Report: U.S. Not as 'Free' as Touted; Bush's Actions Cause 'Concern'

The Washington Times (Washington, DC), May 4, 2008 | Go to article overview

Report: U.S. Not as 'Free' as Touted; Bush's Actions Cause 'Concern'


Byline: Betsy Pisik, THE WASHINGTON TIMES

NEW YORK - The U.S. political system is, at best, "a work in progress" according to an evaluation from the pro-democracy group Freedom House, which finds significant flaws in the U.S. criminal justice system, counterterrorism strategies and the treatment of minorities and immigrants.

In a 300-page report, titled "Today's American: How Free?", to be released tomorrow, the group subjects the United States to the scrutiny it more often applies to the Belaruses and Tajikistans of the world.

Despite concerns, today's America is "quite free," according to group, which constantly places the United States in the top tier with two dozen other nations based on civil liberties and political rights in its annual reports on freedoms around the world.

In the United States, "challenges to those freedoms by government officials or other actors encounter vigorous and often successful resistance from civil society and the press, the political opposition, and a judiciary that is mindful of its role as a restraint on executive and legislative excess," the authors say.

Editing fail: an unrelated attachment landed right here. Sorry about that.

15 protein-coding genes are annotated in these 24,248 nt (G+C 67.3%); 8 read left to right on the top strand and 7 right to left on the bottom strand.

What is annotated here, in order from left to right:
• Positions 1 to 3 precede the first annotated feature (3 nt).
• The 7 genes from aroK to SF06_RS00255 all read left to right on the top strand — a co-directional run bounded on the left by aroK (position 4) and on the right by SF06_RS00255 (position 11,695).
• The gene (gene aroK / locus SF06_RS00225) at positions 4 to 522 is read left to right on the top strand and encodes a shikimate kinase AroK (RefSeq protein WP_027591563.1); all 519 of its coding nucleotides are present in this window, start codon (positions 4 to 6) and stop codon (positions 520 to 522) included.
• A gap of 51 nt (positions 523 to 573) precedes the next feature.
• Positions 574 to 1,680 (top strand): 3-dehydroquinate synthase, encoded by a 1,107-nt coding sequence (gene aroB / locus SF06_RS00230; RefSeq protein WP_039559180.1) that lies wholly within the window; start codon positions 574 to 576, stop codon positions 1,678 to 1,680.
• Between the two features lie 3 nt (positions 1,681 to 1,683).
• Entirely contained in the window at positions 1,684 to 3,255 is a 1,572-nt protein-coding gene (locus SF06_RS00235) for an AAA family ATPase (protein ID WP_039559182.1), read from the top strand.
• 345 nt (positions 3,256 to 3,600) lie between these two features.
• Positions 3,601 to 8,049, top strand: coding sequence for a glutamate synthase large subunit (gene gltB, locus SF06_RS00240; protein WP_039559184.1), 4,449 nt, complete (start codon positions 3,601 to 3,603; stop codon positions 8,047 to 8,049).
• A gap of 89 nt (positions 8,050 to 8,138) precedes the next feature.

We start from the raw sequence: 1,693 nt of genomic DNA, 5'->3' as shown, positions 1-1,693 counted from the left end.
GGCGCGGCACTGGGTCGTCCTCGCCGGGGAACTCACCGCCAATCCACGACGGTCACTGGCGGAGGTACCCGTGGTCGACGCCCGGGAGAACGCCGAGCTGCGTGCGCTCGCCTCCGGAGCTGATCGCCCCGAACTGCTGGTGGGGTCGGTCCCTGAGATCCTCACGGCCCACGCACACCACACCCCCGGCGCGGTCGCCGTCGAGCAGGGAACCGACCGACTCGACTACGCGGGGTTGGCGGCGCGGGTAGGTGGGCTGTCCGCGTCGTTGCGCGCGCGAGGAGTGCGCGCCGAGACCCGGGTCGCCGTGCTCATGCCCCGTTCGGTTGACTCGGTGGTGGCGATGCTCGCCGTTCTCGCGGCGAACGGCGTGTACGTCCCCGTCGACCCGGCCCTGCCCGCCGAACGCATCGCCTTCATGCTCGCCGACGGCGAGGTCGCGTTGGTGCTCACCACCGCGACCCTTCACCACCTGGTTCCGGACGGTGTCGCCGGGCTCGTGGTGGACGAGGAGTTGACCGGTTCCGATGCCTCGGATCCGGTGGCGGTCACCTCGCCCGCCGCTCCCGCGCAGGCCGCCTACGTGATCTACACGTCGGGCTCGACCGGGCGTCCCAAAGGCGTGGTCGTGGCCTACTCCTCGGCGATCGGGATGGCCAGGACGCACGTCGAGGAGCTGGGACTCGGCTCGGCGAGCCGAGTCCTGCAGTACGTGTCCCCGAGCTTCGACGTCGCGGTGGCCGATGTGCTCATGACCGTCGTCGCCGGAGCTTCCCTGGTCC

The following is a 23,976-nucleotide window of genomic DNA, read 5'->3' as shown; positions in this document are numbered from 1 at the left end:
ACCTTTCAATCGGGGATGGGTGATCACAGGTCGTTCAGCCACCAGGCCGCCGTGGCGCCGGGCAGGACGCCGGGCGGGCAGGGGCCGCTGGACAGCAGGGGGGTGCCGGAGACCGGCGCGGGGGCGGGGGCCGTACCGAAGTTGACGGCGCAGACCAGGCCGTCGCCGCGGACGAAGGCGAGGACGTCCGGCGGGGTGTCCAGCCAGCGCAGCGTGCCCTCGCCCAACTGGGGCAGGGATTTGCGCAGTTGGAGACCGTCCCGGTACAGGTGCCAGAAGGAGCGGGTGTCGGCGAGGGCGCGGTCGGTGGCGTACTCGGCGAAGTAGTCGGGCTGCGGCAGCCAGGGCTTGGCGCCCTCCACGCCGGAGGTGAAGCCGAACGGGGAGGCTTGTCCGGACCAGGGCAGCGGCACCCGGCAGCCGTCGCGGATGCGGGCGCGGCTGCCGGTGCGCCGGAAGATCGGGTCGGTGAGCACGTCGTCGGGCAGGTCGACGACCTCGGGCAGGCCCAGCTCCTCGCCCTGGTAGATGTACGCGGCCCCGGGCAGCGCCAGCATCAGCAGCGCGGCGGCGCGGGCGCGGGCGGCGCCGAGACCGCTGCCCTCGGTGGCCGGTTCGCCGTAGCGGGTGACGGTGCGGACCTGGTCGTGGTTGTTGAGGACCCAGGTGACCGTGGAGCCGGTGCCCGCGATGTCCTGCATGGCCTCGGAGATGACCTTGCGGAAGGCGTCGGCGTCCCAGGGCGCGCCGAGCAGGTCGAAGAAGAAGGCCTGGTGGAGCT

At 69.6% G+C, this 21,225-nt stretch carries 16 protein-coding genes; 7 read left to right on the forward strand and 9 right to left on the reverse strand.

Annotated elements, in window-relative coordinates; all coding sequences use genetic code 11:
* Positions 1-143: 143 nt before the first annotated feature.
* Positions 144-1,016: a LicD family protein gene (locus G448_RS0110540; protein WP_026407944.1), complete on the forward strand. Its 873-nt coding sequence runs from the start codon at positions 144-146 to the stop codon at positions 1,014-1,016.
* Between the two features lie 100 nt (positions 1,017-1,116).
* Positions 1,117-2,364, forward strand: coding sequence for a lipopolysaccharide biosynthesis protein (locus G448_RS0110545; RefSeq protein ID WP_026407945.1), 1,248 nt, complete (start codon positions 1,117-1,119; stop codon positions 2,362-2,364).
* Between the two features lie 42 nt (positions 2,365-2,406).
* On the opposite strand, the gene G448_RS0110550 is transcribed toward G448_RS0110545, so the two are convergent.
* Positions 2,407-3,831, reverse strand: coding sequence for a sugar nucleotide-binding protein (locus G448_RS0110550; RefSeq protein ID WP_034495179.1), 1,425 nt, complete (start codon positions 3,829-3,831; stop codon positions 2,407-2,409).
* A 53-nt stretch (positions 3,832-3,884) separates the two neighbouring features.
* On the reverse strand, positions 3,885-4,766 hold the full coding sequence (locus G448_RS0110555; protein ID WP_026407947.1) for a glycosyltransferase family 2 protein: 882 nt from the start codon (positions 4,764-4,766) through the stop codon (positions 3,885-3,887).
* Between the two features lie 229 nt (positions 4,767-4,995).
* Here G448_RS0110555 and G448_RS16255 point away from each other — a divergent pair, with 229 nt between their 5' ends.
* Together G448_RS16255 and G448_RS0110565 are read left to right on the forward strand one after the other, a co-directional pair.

"Indeed, the dynamic, self-correcting nature of American democracy - the resilience of its core institutions and habits even in a time of military conflict - is the most significant finding."

The study, however, expresses "grave concern" about the Bush administration's attempt to extend the White House's power without congressional or judicial review.

"Generally speaking, the controversies over counterterrorism policies can be traced to the Bush administration's assertion of a degree of executive authority that is extraordinary even in wartime," says the report, which finds that broad electronic surveillance affects millions, and law enforcement has "overreached" in terrorism cases.

Deputy Executive Director Thomas Melia said this is the perfect time for Freedom House - founded by Eleanor Roosevelt - to turn its sights on the United States. Not only is it an election year, but also the 60th anniversary of the Universal Declaration of Human Rights. …

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